WESTERLY — Ron Daise, of the award-winning Nickelodeon Show “Gullah Gullah Island,” will join members of the Rhode Island Black Storytellers Saturday for the 21st annual celebration of “FUNDA FEST: A Celebration of Black Storytelling” at the Westerly Library.

The celebration, a weeklong series of cultural events, will take place at a number of locations across Rhode Island between Jan. 26 and Feb. 3. The official kickoff begins in Westerly, just as it has for many years.

The celebration will begin with a free workshop from 10 a.m. to noon, and will end with a free family storytelling concert at 1 p.m.

Storytellers Marlon Carey, Rochel Coleman, Ramona Bass Kolobe and Raffini will join Daise in Westerly, with Raffini serving as host.

Raffini is a self-made artist, actress, and teacher from the South Side of Providence, committed to telling stories that nurture the spiritual and creative abilities of youth. Actor, singer and storyteller Rochel Coleman shares stories of black historical legends, such as cowboy Nat Love and baseball player Cool Papa Bell, and Marlon Carey performs spoken-word poems and stories.

In the workshop, Daise, who lives in Georgetown, S.C., will present “Taak dat Taak” or “Talk that Talk,” an interactive program about Gullah Geechee, a “living and enduring culture” that exists along the coastal communities of the southeastern United States from Wilmington, N.C., throughout South Carolina and Georgia, to St. Augustine, Fla.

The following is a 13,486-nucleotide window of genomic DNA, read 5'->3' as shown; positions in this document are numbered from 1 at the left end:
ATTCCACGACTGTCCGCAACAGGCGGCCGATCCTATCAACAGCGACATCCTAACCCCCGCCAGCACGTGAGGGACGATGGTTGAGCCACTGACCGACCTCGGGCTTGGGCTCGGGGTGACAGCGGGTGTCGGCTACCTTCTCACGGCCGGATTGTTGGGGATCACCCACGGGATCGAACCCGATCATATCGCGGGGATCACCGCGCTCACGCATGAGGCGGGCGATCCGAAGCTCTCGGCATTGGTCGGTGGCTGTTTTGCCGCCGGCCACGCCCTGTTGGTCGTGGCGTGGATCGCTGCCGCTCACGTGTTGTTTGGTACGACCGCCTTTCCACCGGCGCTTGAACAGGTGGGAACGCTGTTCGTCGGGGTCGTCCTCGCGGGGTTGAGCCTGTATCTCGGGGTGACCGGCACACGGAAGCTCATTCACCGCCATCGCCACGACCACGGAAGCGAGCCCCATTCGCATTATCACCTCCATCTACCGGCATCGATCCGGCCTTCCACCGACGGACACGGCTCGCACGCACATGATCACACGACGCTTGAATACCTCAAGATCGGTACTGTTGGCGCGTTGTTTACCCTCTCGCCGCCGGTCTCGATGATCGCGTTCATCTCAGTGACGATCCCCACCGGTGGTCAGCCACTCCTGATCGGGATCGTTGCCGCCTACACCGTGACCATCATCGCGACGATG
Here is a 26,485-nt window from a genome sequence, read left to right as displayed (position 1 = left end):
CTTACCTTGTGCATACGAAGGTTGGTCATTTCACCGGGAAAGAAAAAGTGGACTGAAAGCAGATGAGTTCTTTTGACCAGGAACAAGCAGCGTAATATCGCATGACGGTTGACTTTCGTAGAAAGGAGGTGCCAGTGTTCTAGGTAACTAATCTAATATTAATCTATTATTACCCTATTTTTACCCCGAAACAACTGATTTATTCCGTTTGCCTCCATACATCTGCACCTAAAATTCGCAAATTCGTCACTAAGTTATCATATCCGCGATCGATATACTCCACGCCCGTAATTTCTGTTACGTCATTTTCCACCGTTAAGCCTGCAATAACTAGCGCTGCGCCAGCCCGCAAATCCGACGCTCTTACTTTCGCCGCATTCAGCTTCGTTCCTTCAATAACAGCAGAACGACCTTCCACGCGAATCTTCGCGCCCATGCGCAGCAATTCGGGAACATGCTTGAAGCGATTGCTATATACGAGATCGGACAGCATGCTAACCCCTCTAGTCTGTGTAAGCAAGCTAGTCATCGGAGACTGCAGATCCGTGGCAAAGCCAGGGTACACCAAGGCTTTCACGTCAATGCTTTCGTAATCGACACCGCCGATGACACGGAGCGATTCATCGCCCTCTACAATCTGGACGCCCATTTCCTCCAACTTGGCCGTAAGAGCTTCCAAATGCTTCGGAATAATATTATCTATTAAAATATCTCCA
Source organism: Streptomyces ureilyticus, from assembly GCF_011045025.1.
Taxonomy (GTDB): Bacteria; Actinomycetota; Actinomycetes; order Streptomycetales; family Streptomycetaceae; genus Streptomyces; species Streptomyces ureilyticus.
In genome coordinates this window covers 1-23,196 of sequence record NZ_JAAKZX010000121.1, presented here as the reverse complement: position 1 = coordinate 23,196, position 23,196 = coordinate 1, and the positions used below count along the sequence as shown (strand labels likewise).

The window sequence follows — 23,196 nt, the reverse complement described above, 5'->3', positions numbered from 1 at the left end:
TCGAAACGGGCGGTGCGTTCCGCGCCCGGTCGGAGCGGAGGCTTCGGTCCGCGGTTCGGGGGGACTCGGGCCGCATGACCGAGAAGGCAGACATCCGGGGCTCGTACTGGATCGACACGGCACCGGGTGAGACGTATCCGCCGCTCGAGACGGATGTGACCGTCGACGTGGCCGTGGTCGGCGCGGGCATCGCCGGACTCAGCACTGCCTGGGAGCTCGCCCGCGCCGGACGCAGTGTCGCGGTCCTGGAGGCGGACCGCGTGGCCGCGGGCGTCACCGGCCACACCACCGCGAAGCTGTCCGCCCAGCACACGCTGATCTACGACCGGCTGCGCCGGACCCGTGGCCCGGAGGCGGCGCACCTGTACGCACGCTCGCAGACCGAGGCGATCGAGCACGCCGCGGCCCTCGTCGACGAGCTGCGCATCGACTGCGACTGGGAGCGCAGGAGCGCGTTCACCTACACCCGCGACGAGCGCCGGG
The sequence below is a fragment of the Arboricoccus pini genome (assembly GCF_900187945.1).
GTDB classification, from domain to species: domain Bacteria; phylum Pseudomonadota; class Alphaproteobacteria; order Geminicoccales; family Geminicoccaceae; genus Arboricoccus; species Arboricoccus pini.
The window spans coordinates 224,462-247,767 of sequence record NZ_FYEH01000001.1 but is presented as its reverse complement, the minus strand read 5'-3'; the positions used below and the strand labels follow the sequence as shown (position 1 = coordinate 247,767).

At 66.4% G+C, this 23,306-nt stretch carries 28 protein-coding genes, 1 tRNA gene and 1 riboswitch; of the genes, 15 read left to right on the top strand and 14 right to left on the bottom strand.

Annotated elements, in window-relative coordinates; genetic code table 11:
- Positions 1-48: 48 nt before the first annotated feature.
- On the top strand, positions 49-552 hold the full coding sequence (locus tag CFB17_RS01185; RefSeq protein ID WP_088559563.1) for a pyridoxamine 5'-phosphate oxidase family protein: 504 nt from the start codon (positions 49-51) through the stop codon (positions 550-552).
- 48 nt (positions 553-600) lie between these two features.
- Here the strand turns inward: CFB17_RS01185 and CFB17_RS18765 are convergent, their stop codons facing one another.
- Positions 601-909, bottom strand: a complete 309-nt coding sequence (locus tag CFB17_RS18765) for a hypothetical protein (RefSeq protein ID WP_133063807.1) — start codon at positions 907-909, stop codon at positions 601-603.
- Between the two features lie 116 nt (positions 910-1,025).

An author, performing artist and educator, Daise, a native of St. Helena Island, has presented stories, music, and lectures about history, culture, and faith at museums, theaters, conferences, churches, and educational institutions across the country. In 2016, he performed at the United Nations for the International Day of Remembrance of the Victims of Slavery and the Transatlantic Slave Trade observance.

Perhaps best known as “Mr. Ron” from “Gullah Gullah Island,” the Nick Jr. TV’s children’s program of the 1990s, Daise has served as vice president for Creative Education at Brookgreen Gardens in Murrells Inlet, S.C. He also is a past chairman of the Gullah Geechee Cultural Heritage Corridor Commission. A graduate of Hampton University in Hampton, Va., Daise and his wife, Natalie, reside in Georgetown, S.C., and are the parents of three adult children.

Brookgreen Gardens, a 9,000-acre property, is part of the Gullah Geechee Cultural Heritage Corridor, a federal National Heritage Area established by the U.S. Congress to recognize the unique culture of the Gullah Geechee people who have traditionally resided in the coastal areas and the sea islands of the region.

The workshop will examine the four values and qualities that give meaning to why Gullah Geechee people talk the way they talk, live the lives they live, and the values sustaining their culture. Aspects of Gullah Geechee wisdom are relayed through songs, poetry, excerpts from cultural writings, and personal insights. For instance, “cotch de laarnin,” means to receive awareness about the significance of the living culture that exists in the communities of the Gullah Geechee Cultural Heritage Corridor.

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